|Birth: ||Sep. 29, 1898|
|Death: ||Nov. 20, 1976|
He was a Soviet biologist and agronomist of Ukrainian origin. He rejected Mendelian genetics in favor of the hybridization theories of Russian horticulturist Ivan Vladimirovich Michurin, and adapted them to a pseudoscientific movement termed Lysenkoism. His experimental research in improved crop yields earned the support of Soviet leader Joseph Stalin, especially following the famine and loss of productivity resulting from forced collectivization in several regions of the Soviet Union in the early 1930s. In 1940, he became director of the Institute of Genetics within the USSR's Academy of Sciences, and his anti-Mendelian doctrines were further secured in Soviet science and education by the exercise of political influence and power. Scientific dissent from his theories of environmentally acquired inheritance was formally outlawed in 1948. Though he remained at his post in the Institute of Genetics until 1965, his influence on Soviet agricultural practice had declined by the 1950s. In 1927, at 29 years of age, working at an agricultural experiment station in Azerbaijan, he embarked on the research that would lead to his 1928 paper on vernalization, which drew wide attention due to its practical consequences for Soviet agriculture. By treating wheat seeds with moisture as well as cold, he induced them to bear a crop when planted in spring. He coined the term "Jarovization" to describe a chilling process he used to make the seeds of winter cereals behave like spring cereals ("Jarovoe"); this term was translated as "vernalization" from the Latin "vernum" for western texts. At the 6th International Congress of Genetics (1932), Vavilov, known as one of the strongest critics of Lysenko, said: "The remarkable discovery recently made by Lysenko of Odessa opens enormous new possibilities to plant breeders and plant geneticists of mastering individual variation. For regions with poor summer rainfall, vernalization was used, which chilled seeds of winter varieties, then planting them in the spring. The technique of summer planting was proposed by Lysenko in 1935 to solve the problem of planting potatoes in the hot, dry regions of southern Russia. Following Stalin's death in 1953, Lysenko retained his position, with the support of the new leader Nikita Khrushchev. However, mainstream scientists re-emerged, and found new willingness within Soviet government leadership to tolerate criticism of Lysenko, the first opportunity since the late 1920s. In 1962 three of the most prominent Soviet physicists, Yakov Borisovich Zel'dovich, Vitaly Ginzburg, and Pyotr Kapitsa, presented a case against Lysenko, proclaiming his work as false science.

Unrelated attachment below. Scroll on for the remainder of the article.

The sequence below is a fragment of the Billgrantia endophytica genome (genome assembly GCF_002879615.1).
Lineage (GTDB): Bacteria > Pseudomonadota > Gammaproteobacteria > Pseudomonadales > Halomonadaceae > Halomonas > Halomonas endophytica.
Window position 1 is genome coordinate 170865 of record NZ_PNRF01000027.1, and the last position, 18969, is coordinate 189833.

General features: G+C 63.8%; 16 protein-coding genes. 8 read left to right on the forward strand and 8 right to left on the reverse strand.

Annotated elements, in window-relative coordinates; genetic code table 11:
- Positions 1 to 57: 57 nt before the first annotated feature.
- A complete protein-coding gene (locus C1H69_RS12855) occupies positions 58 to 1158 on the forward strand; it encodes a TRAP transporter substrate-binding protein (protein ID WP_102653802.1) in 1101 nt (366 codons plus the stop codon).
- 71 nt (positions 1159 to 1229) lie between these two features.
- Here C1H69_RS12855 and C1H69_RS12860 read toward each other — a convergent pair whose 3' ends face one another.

Moscow Federal City, Russian Federation
Created by: julia&keld
Record added: Jun 13, 2013
Find A Grave Memorial# 112247030